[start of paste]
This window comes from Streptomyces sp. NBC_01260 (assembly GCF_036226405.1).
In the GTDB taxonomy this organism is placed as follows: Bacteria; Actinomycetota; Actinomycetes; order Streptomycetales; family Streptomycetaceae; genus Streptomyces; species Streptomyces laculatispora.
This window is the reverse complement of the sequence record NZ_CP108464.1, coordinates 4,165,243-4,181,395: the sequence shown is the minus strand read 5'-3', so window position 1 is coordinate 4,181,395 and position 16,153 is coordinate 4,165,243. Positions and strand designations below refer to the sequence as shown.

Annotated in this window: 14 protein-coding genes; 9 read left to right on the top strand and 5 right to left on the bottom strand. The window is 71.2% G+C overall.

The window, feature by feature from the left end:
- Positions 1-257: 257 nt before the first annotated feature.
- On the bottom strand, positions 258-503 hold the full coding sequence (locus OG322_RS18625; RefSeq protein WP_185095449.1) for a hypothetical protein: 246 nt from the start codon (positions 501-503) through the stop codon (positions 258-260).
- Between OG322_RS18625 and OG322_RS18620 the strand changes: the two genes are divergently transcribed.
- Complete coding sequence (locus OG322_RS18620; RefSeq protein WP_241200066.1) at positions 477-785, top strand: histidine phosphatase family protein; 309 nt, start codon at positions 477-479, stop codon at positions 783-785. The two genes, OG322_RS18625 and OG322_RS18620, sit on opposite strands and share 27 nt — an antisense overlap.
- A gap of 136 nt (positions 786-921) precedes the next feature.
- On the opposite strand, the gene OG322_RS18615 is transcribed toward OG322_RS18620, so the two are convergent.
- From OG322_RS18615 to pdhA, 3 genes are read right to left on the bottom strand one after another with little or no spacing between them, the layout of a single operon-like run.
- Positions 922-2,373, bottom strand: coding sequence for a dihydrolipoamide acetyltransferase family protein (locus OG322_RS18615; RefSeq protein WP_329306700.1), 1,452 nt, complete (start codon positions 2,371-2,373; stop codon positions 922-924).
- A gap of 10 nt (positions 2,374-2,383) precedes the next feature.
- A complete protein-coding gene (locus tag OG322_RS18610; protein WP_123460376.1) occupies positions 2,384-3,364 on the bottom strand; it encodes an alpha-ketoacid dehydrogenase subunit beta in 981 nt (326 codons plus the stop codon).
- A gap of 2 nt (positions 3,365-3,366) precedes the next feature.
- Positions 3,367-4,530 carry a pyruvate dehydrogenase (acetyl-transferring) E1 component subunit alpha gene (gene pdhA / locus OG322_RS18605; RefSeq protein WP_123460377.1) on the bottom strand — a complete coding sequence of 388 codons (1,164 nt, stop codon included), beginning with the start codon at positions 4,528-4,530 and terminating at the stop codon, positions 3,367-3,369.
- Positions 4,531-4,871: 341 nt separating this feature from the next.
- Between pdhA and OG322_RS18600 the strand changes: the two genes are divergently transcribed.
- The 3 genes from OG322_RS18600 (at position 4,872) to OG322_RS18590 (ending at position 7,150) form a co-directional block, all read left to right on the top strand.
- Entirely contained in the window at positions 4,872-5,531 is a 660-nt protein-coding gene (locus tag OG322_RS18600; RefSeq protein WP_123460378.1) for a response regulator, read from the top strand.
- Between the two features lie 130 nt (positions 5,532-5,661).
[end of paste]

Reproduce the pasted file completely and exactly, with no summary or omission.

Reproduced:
This window comes from Streptomyces sp. NBC_01260 (assembly GCF_036226405.1).
In the GTDB taxonomy this organism is placed as follows: Bacteria; Actinomycetota; Actinomycetes; order Streptomycetales; family Streptomycetaceae; genus Streptomyces; species Streptomyces laculatispora.
This window is the reverse complement of the sequence record NZ_CP108464.1, coordinates 4,165,243-4,181,395: the sequence shown is the minus strand read 5'-3', so window position 1 is coordinate 4,181,395 and position 16,153 is coordinate 4,165,243. Positions and strand designations below refer to the sequence as shown.

Annotated in this window: 14 protein-coding genes; 9 read left to right on the top strand and 5 right to left on the bottom strand. The window is 71.2% G+C overall.

The window, feature by feature from the left end:
- Positions 1-257: 257 nt before the first annotated feature.
- On the bottom strand, positions 258-503 hold the full coding sequence (locus OG322_RS18625; RefSeq protein WP_185095449.1) for a hypothetical protein: 246 nt from the start codon (positions 501-503) through the stop codon (positions 258-260).
- Between OG322_RS18625 and OG322_RS18620 the strand changes: the two genes are divergently transcribed.
- Complete coding sequence (locus OG322_RS18620; RefSeq protein WP_241200066.1) at positions 477-785, top strand: histidine phosphatase family protein; 309 nt, start codon at positions 477-479, stop codon at positions 783-785. The two genes, OG322_RS18625 and OG322_RS18620, sit on opposite strands and share 27 nt — an antisense overlap.
- A gap of 136 nt (positions 786-921) precedes the next feature.
- On the opposite strand, the gene OG322_RS18615 is transcribed toward OG322_RS18620, so the two are convergent.
- From OG322_RS18615 to pdhA, 3 genes are read right to left on the bottom strand one after another with little or no spacing between them, the layout of a single operon-like run.
- Positions 922-2,373, bottom strand: coding sequence for a dihydrolipoamide acetyltransferase family protein (locus OG322_RS18615; RefSeq protein WP_329306700.1), 1,452 nt, complete (start codon positions 2,371-2,373; stop codon positions 922-924).
- A gap of 10 nt (positions 2,374-2,383) precedes the next feature.
- A complete protein-coding gene (locus tag OG322_RS18610; protein WP_123460376.1) occupies positions 2,384-3,364 on the bottom strand; it encodes an alpha-ketoacid dehydrogenase subunit beta in 981 nt (326 codons plus the stop codon).
- A gap of 2 nt (positions 3,365-3,366) precedes the next feature.
- Positions 3,367-4,530 carry a pyruvate dehydrogenase (acetyl-transferring) E1 component subunit alpha gene (gene pdhA / locus OG322_RS18605; RefSeq protein WP_123460377.1) on the bottom strand — a complete coding sequence of 388 codons (1,164 nt, stop codon included), beginning with the start codon at positions 4,528-4,530 and terminating at the stop codon, positions 3,367-3,369.
- Positions 4,531-4,871: 341 nt separating this feature from the next.
- Between pdhA and OG322_RS18600 the strand changes: the two genes are divergently transcribed.
- The 3 genes from OG322_RS18600 (at position 4,872) to OG322_RS18590 (ending at position 7,150) form a co-directional block, all read left to right on the top strand.
- Entirely contained in the window at positions 4,872-5,531 is a 660-nt protein-coding gene (locus tag OG322_RS18600; RefSeq protein WP_123460378.1) for a response regulator, read from the top strand.
- Between the two features lie 130 nt (positions 5,532-5,661).